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8 definitions found
 for Cog
From The Collaborative International Dictionary of English v.0.48 :

  Cog \Cog\ (k[o^]g), v. t. [imp. & p. p. Cogged (k[o^]gd); p.
     pr. & vb. n. Cogging.] [Cf. W. coegio to make void, to
     beceive, from coeg empty, vain, foolish. Cf. Coax, v. t.]
     [1913 Webster]
     1. To seduce, or draw away, by adulation, artifice, or
        falsehood; to wheedle; to cozen; to cheat. [R.]
        [1913 Webster]
  
              I'll . . . cog their hearts from them. --Shak.
        [1913 Webster]
  
     2. To obtrude or thrust in, by falsehood or deception; as, to
        cog in a word; to palm off. [R.]
        [1913 Webster]
  
              Fustian tragedies . . . have, by concerted
              applauses, been cogged upon the town for
              masterpieces.                         --J. Dennis
        [1913 Webster]
  
              To cog a die, to load so as to direct its fall; to
              cheat in playing dice.                --Swift.
        [1913 Webster]

From The Collaborative International Dictionary of English v.0.48 :

  Cog \Cog\, n. [OE. cogge; cf. D. kog, Icel. kuggr Cf. Cock a
     boat.]
     A small fishing boat. --Ham. Nav. Encyc.
     [1913 Webster]

From The Collaborative International Dictionary of English v.0.48 :

  Cog \Cog\, v. i.
     To deceive; to cheat; to play false; to lie; to wheedle; to
     cajole.
     [1913 Webster]
  
           For guineas in other men's breeches,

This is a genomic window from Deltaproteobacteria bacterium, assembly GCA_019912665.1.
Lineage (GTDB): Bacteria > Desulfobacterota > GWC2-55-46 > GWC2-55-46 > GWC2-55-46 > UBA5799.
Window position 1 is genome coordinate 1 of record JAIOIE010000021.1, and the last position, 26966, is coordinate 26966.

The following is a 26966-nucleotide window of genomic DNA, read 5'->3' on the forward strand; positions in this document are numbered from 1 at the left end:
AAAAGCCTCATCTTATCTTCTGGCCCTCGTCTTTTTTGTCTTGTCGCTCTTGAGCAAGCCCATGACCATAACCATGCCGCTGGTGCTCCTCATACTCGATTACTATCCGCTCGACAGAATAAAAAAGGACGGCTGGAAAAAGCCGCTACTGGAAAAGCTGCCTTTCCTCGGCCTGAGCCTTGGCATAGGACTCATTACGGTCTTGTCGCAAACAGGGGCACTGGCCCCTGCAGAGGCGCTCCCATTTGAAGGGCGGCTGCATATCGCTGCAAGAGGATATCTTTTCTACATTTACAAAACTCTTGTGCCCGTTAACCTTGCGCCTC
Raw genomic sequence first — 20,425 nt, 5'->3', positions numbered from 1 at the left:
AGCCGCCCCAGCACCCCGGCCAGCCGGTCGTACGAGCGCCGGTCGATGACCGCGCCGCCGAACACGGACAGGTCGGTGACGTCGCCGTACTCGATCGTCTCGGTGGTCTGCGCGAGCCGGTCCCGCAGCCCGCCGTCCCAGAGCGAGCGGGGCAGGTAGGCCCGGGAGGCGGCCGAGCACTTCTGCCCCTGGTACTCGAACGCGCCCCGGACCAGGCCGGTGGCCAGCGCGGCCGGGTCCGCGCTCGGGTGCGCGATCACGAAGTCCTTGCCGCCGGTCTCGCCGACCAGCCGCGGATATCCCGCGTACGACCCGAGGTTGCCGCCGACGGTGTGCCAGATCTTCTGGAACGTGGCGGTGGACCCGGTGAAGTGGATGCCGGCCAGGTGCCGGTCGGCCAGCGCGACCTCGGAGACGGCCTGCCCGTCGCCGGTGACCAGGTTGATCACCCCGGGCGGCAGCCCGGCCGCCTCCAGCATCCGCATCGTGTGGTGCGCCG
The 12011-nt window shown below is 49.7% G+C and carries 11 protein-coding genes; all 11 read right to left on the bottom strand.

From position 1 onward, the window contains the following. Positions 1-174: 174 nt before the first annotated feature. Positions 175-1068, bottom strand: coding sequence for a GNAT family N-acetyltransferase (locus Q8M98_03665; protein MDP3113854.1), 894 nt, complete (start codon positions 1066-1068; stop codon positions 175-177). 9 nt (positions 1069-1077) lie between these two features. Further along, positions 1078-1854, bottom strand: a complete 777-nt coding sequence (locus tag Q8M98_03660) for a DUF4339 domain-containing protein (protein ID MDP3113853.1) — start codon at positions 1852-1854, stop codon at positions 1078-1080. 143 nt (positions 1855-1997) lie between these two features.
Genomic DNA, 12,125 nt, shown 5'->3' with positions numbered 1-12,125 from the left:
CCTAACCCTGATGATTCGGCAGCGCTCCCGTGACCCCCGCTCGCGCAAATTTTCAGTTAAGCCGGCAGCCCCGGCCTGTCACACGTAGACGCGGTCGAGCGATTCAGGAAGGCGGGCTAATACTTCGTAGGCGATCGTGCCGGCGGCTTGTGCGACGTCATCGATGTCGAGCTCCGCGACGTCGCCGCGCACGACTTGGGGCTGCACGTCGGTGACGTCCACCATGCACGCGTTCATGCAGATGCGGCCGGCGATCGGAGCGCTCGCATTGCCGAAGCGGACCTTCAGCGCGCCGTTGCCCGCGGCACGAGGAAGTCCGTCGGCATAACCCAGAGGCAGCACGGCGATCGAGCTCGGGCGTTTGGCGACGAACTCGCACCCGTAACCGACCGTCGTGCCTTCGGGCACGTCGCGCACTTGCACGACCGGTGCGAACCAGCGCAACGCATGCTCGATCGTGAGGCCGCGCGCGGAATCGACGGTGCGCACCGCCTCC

Your gamesters will palm and will cog.   --Swift.
     [1913 Webster]

From The Collaborative International Dictionary of English v.0.48 :

  Cog \Cog\, n.
     A trick or deception; a falsehood. --Wm. Watson.
     [1913 Webster]

From The Collaborative International Dictionary of English v.0.48 :

  Cog \Cog\, n. [Cf. Sw. kugge a cog, or W. cocos the cogs of a
     wheel.]
     1. (Mech.) A tooth, cam, or catch for imparting or receiving
        motion, as on a gear wheel, or a lifter or wiper on a
        shaft; originally, a separate piece of wood set in a
        mortise in the face of a wheel.
        [1913 Webster]
  
     2. (Carp.)
        (a) A kind of tenon on the end of a joist, received into a
            notch in a bearing timber, and resting flush with its
            upper surface.
        (b) A tenon in a scarf joint; a coak. --Knight.
            [1913 Webster]
  
     3. (Mining.) One of the rough pillars of stone or coal left
        to support the roof of a mine.
        [1913 Webster]

From The Collaborative International Dictionary of English v.0.48 :

  Cog \Cog\, v. t.
     To furnish with a cog or cogs.
     [1913 Webster]
  
     Cogged breath sound (Auscultation), a form of interrupted
        respiration, in which the interruptions are very even,
        three or four to each inspiration. --Quain.
        [1913 Webster]

From WordNet (r) 3.0 (2006) :

  cog
      n 1: a subordinate who performs an important but routine
           function; "he was a small cog in a large machine"
      2: tooth on the rim of gear wheel [syn: cog, sprocket]
      v 1: roll steel ingots
      2: join pieces of wood with cogs

From Moby Thesaurus II by Grady Ward, 1.0 :

  39 Moby Thesaurus words for "cog":
     comb, commonality, commonalty, crag, creature, fang, flunky,
     follower, harrow, hoi polloi, inferior, jag, junior, lightweight,
     lower class, lower orders, masses, pawn, peak, pecten, projection,
     rake, ratchet, sawtooth, second fiddle, secondary, snag, snaggle,
     spire, sprocket, spur, steeple, subaltern, subordinate,
     third stringer, tooth, underling, understrapper, yes-man
  
  

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